With 22 participating EU countries, the EU chief prosecutor's office begins its operations by keeping a close eye on the €800bn recovery fund - considered to be a "high risk" in terms of corruption and fraud.

EU Presidency row - MEPs call out Slovenia's prosecutors failure

As Slovenia takes over the rotating council presidency this week, a group of MEPs called for the suspension of EU funds to the country - over Ljubljana's failure to appoint its candidates to the new European public prosecutor office,

MEPs approve EU climate law - without Greens' support

The European Parliament has given the final green light to the first-ever EU climate law - despite Green and left-wing MEPs voting against it. They argue that the bill is not aligned with the 2015 Paris Agreement.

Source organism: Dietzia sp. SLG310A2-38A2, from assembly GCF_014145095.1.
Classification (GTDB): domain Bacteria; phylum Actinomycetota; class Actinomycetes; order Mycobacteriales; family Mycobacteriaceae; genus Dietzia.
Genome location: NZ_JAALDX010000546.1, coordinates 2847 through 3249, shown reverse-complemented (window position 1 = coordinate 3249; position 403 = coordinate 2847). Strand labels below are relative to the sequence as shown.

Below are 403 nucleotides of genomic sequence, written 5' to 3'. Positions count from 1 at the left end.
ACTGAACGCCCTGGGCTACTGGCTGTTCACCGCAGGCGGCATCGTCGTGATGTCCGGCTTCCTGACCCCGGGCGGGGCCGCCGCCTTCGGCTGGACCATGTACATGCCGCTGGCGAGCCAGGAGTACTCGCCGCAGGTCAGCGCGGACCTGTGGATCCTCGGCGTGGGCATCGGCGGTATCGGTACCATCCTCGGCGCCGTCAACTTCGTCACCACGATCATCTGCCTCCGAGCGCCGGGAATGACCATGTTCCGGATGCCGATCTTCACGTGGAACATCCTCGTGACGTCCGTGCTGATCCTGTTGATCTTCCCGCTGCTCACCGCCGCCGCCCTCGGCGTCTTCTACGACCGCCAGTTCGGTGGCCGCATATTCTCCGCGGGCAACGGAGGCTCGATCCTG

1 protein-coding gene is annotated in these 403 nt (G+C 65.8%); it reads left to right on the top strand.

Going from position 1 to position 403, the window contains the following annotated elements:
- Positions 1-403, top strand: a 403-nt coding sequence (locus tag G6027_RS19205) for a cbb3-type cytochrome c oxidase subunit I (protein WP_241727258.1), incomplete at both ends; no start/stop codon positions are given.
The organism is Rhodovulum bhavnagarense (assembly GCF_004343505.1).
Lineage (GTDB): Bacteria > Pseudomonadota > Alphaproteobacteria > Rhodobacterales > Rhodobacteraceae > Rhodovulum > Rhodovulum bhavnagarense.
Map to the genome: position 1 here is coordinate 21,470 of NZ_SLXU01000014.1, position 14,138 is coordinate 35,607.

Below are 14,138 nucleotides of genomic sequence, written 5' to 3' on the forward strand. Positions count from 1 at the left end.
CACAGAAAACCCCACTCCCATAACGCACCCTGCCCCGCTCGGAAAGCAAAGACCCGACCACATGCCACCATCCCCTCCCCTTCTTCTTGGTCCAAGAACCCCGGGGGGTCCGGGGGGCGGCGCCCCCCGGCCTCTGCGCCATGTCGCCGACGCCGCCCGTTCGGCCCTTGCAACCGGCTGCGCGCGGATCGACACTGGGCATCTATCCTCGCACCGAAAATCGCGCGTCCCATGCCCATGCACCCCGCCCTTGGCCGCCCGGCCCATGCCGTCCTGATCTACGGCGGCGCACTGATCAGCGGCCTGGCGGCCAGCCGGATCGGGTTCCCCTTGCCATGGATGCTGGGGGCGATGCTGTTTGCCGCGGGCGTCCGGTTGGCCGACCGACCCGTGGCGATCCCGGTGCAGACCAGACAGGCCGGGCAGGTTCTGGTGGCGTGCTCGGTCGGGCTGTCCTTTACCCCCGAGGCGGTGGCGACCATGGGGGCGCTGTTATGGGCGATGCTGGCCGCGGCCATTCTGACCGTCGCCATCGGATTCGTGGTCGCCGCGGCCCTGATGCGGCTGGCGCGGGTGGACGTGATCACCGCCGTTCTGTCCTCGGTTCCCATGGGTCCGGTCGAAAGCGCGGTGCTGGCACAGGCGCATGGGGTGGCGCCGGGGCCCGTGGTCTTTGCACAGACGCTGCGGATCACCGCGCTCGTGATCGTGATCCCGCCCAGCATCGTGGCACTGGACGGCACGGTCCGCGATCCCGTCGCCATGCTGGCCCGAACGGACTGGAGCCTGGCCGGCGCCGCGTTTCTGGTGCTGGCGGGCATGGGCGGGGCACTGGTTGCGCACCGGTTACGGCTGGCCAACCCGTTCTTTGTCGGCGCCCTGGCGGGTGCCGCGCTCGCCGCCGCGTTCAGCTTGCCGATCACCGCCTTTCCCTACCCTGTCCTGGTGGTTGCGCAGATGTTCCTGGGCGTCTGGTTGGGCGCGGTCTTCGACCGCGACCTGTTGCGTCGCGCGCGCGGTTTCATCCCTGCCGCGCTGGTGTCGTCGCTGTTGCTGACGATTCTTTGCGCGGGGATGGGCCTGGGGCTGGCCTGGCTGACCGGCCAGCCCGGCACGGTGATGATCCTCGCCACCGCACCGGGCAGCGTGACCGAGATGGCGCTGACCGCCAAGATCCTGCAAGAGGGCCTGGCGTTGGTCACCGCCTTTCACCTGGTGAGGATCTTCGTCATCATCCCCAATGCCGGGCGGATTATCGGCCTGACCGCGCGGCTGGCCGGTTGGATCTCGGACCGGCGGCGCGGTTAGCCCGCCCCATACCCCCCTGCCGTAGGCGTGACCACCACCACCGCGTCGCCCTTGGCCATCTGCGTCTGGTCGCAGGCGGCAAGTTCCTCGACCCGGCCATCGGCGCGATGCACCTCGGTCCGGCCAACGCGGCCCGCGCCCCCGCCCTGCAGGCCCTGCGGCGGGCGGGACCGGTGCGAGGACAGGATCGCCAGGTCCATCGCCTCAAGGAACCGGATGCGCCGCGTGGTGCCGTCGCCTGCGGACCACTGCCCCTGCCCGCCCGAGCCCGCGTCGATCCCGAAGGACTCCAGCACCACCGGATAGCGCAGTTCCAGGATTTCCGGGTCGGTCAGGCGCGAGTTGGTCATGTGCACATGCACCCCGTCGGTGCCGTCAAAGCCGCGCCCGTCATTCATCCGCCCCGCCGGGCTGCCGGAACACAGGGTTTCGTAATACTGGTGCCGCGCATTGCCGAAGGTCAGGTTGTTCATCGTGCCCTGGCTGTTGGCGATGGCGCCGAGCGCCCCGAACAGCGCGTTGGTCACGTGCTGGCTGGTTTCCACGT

Green crime-fighting boss urgently required, key MEP says

The European Parliament approved last week a non-binding resolution on illegal logging, calling to extend the EU public prosecutor's mandate to also cover environmental crime. The lead MEP on the file has called for urgent implementation.

Column

How to make 'Fit for 55' fit for citizens

The first battle of the 'Fit for 55' package has to be fought on the home front. Europe will also have to win the battle for the hearts and minds of citizens, mindful of the 'yellow vests'-style protests.

Can King Charles III reset the broken Brexit relationship?

The Queen's funeral was an impressive demonstration of solidarity from the EU towards a country that left the Union in 2020, and with whom the EU's relations have never recovered. Can the new King Charles III build bridges to Brussels?

Column

EU should admonish less, and listen more, to the Global South

Whether on Russia, or gas, or climate change, or food security, the EU's constant finger-wagging and moralising is becoming unbearably repetitive and self-defeating. Most countries in the Global South view it as eurocentric and neo-colonial.